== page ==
Neither Notch1 expression nor cellular size correlate with mesenchymal stem cell properties of adult articular chondrocytes.
Artikel i vetenskaplig tidskrift, 2008
BACKGROUND: Tissue repair is thought to be regulated by progenitor cells, which in other tissues are characterized by their Notch1 expression or small cellular size. Here we studied if these traits affect the chondrogenic potential and are markers for multipotent progenitor cell populations in adult articular cartilage. METHODS: Directly isolated articular chondrocytes were sorted with regard to their Notch1 expression or cellular size. Their colony forming efficiency (CFE) and their potential to differentiate towards adipogenic, osteogenic and chondrogenic lineages were investigated. The different sorted populations were also expanded in monolayer and analyzed in the same manner as the directly isolated cells. RESULTS: No differences in CFE or adipogenic, osteogenic and chondrogenic potentials were detected among the sorted populations. Expanded cells displayed a higher osteochondral potential than directly isolated cells. CONCLUSION: Cellular size or Notch1 expression is not per se a specific marker for mesenchymal progenitor cells in adult articular cartilage. Monolayer-expanded adult chondrocytes contain a larger mesenchymal progenitor cell-like population than directly isolated cells, highly likely as a result of dedifferentiation. If there are resident Notch1-positive cells or cells of a specific size in adult articular cartilage with functional features of progenitor cells, the population consists of only a very small number of cells.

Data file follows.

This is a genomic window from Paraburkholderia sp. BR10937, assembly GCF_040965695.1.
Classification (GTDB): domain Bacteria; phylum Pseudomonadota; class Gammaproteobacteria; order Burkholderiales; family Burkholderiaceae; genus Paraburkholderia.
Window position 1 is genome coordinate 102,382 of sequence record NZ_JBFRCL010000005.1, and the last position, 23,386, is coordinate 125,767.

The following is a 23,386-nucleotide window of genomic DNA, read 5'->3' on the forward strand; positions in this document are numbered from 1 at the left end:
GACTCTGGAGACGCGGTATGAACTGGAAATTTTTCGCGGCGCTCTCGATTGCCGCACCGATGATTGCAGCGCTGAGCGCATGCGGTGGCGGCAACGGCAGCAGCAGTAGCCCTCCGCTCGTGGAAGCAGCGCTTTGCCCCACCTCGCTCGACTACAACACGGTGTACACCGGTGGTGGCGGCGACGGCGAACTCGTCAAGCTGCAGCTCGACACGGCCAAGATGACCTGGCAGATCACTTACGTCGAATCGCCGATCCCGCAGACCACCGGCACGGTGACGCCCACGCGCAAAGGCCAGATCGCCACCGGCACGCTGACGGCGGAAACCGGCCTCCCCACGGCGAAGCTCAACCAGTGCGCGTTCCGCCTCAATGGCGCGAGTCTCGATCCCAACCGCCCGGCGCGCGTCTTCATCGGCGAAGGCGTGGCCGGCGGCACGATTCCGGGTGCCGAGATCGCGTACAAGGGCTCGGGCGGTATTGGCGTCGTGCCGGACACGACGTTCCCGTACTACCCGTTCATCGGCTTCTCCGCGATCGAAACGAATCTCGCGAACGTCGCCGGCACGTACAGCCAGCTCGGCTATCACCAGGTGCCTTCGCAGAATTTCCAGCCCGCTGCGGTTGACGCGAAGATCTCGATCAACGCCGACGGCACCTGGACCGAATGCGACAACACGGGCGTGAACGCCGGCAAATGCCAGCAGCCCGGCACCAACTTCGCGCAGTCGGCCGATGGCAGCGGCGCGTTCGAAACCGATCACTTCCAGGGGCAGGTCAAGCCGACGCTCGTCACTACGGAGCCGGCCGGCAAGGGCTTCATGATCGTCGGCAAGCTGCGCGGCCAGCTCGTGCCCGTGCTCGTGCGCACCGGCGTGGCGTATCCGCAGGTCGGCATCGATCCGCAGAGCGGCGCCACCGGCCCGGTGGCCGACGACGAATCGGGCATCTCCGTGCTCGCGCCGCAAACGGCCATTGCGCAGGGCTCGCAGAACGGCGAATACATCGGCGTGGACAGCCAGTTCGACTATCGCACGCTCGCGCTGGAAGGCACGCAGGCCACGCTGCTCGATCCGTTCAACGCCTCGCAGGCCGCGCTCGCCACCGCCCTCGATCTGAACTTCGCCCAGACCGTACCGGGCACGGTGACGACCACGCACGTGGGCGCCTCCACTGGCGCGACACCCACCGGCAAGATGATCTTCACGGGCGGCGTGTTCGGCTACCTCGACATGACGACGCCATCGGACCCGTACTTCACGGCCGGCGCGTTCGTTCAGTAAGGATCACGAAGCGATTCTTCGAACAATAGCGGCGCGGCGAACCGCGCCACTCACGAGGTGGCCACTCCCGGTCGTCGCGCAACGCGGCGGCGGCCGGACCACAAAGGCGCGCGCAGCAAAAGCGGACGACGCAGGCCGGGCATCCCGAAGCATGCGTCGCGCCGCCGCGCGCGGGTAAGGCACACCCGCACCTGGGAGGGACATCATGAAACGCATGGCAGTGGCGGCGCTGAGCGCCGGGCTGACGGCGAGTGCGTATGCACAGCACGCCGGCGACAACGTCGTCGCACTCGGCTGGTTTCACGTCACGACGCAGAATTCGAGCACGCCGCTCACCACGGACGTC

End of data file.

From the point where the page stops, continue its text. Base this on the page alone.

Adult Stem Cells
Mesenchymal Stem Cells
Colony-Forming Units Assay
Cell Culture Techniques